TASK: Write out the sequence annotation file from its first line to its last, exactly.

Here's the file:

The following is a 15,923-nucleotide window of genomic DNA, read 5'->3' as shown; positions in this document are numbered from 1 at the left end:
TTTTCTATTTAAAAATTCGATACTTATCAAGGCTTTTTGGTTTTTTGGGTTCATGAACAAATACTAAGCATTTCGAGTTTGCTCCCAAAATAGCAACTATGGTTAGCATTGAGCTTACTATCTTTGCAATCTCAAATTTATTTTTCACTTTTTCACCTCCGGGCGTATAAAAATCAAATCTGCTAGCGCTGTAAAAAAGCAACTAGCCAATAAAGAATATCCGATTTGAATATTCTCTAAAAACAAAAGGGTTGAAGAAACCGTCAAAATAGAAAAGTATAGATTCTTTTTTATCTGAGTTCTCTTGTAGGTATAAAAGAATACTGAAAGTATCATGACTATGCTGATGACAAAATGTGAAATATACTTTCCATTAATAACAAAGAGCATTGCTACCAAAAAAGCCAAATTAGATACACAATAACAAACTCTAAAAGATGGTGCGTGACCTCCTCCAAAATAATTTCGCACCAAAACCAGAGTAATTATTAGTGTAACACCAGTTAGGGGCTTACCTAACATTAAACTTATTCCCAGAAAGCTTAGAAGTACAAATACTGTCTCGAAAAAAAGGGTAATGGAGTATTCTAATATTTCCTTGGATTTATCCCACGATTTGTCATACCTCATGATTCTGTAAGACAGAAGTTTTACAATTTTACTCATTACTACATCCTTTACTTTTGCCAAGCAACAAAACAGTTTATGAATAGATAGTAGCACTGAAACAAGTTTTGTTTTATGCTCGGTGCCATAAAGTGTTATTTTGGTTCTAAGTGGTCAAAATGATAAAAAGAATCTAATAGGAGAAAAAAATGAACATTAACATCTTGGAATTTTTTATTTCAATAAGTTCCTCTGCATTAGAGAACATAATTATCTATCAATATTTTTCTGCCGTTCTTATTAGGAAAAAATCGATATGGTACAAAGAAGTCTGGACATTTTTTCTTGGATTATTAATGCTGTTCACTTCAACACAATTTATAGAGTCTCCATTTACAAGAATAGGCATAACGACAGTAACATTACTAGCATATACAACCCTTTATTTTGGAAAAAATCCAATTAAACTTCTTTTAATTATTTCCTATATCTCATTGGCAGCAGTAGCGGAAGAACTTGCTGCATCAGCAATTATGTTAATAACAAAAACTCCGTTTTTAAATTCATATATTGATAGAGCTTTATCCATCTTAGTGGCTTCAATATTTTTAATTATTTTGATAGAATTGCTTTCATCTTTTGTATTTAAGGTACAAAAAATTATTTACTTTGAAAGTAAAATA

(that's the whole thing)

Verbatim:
The following is a 15,923-nucleotide window of genomic DNA, read 5'->3' as shown; positions in this document are numbered from 1 at the left end:
TTTTCTATTTAAAAATTCGATACTTATCAAGGCTTTTTGGTTTTTTGGGTTCATGAACAAATACTAAGCATTTCGAGTTTGCTCCCAAAATAGCAACTATGGTTAGCATTGAGCTTACTATCTTTGCAATCTCAAATTTATTTTTCACTTTTTCACCTCCGGGCGTATAAAAATCAAATCTGCTAGCGCTGTAAAAAAGCAACTAGCCAATAAAGAATATCCGATTTGAATATTCTCTAAAAACAAAAGGGTTGAAGAAACCGTCAAAATAGAAAAGTATAGATTCTTTTTTATCTGAGTTCTCTTGTAGGTATAAAAGAATACTGAAAGTATCATGACTATGCTGATGACAAAATGTGAAATATACTTTCCATTAATAACAAAGAGCATTGCTACCAAAAAAGCCAAATTAGATACACAATAACAAACTCTAAAAGATGGTGCGTGACCTCCTCCAAAATAATTTCGCACCAAAACCAGAGTAATTATTAGTGTAACACCAGTTAGGGGCTTACCTAACATTAAACTTATTCCCAGAAAGCTTAGAAGTACAAATACTGTCTCGAAAAAAAGGGTAATGGAGTATTCTAATATTTCCTTGGATTTATCCCACGATTTGTCATACCTCATGATTCTGTAAGACAGAAGTTTTACAATTTTACTCATTACTACATCCTTTACTTTTGCCAAGCAACAAAACAGTTTATGAATAGATAGTAGCACTGAAACAAGTTTTGTTTTATGCTCGGTGCCATAAAGTGTTATTTTGGTTCTAAGTGGTCAAAATGATAAAAAGAATCTAATAGGAGAAAAAAATGAACATTAACATCTTGGAATTTTTTATTTCAATAAGTTCCTCTGCATTAGAGAACATAATTATCTATCAATATTTTTCTGCCGTTCTTATTAGGAAAAAATCGATATGGTACAAAGAAGTCTGGACATTTTTTCTTGGATTATTAATGCTGTTCACTTCAACACAATTTATAGAGTCTCCATTTACAAGAATAGGCATAACGACAGTAACATTACTAGCATATACAACCCTTTATTTTGGAAAAAATCCAATTAAACTTCTTTTAATTATTTCCTATATCTCATTGGCAGCAGTAGCGGAAGAACTTGCTGCATCAGCAATTATGTTAATAACAAAAACTCCGTTTTTAAATTCATATATTGATAGAGCTTTATCCATCTTAGTGGCTTCAATATTTTTAATTATTTTGATAGAATTGCTTTCATCTTTTGTATTTAAGGTACAAAAAATTATTTACTTTGAAAGTAAAATA